Last Thursday night, many people in Britain were worrying about the Omicron variant and whether the pandemic was about to disrupt Christmas plans for the second year in a row. But for three carol singers standing outside a bar in south London, there was a more immediate problem: a lack of tenors.
Zoë Bonner, 41, a soprano and co-organizer of a caroling pub crawl to raise money for a homeless charity, explained that a scarcity of male voices “was always” an issue. Then Peter Coleman, 24, strode across the square in front of the bar toward the group.
“Houston, we have a man!” he said, introducing himself.
Within a few minutes, the four singers began belting out “Deck the Halls” into the London night.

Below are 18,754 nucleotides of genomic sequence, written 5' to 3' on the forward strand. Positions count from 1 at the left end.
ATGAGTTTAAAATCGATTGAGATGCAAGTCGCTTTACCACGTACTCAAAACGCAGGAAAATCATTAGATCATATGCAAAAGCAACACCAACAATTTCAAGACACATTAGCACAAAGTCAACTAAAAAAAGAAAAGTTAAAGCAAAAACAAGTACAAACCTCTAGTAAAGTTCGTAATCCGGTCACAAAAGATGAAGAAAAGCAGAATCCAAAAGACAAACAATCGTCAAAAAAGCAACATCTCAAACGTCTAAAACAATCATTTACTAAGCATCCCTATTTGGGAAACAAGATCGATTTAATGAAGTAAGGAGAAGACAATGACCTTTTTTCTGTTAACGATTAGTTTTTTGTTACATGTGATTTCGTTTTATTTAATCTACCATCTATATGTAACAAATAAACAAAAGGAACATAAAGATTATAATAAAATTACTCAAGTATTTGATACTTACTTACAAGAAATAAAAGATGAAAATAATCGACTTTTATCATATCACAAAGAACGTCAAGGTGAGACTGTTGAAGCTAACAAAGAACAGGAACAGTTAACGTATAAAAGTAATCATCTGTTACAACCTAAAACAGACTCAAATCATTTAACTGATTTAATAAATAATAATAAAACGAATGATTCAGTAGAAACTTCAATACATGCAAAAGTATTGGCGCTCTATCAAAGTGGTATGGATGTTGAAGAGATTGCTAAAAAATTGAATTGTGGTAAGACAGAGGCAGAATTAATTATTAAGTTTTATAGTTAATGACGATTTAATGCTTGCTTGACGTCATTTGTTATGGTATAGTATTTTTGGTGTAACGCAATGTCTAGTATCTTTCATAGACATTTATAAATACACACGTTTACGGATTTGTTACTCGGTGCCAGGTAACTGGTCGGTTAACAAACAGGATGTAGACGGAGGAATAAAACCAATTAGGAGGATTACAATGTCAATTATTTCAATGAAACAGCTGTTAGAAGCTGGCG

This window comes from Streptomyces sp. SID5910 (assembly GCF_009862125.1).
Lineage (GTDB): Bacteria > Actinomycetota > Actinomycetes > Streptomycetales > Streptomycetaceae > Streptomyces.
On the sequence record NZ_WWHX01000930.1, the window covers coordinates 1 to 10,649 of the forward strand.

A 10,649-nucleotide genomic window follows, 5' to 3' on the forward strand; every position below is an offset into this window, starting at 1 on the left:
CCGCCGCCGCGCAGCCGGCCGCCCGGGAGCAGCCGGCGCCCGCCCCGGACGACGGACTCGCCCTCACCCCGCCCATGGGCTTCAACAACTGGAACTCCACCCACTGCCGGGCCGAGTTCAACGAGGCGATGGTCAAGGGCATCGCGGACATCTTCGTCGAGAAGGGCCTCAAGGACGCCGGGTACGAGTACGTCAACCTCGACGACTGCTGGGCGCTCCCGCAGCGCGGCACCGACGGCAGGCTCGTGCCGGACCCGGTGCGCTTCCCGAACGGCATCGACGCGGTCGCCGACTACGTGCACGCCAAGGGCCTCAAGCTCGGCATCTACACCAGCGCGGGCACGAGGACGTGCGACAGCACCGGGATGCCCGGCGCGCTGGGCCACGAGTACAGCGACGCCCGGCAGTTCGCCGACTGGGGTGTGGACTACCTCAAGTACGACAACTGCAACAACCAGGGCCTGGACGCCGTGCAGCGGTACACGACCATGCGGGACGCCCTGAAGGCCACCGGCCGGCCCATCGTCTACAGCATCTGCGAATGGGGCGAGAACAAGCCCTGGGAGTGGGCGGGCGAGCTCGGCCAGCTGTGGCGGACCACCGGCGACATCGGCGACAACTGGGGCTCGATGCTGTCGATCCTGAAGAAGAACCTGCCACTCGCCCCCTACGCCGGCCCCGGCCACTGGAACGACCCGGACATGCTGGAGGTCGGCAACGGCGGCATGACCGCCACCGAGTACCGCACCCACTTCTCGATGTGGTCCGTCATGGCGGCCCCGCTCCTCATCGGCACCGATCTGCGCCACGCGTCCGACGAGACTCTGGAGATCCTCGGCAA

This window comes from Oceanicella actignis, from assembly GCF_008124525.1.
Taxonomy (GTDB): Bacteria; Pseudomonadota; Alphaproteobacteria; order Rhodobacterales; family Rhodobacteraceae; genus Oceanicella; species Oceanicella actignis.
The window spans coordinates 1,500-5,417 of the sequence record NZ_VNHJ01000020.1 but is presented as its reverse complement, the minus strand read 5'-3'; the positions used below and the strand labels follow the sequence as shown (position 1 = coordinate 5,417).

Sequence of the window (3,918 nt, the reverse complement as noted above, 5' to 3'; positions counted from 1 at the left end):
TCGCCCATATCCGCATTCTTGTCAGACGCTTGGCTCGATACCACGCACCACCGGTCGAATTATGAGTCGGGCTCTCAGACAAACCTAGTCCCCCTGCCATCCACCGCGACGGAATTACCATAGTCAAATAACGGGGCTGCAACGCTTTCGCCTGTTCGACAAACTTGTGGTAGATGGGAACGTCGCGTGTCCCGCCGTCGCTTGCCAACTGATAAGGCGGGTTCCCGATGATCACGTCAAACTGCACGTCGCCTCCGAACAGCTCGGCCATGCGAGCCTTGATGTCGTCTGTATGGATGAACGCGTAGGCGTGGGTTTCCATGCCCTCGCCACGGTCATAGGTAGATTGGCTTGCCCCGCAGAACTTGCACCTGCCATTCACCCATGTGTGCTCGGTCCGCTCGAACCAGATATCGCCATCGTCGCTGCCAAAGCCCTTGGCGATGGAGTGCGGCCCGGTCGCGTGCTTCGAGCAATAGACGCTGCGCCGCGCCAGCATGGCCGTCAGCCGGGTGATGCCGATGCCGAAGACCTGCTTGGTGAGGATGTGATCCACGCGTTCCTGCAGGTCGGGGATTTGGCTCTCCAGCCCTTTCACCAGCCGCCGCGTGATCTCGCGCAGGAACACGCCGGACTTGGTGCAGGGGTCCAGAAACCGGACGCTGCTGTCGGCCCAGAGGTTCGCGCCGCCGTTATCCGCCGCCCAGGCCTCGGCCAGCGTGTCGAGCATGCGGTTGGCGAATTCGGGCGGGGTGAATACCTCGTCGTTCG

Since the pandemic began, live singing has been demonized since it was linked to several superspreader events. But this winter, it seems that attitudes had changed. On Dec. 8, when Prime Minister Boris Johnson announced that masks would become compulsory again in most indoor public spaces in England, he said that singers were exempt.
At Thursday’s caroling pub crawl, Meg McClure, the event’s other organizer, said she realized that the event carried a risk — it felt a bit like “caroling on the edge.” But every singer had done a Covid test before attending, she said, and the group had decided to perform outside if any of the pubs they visited were too busy.
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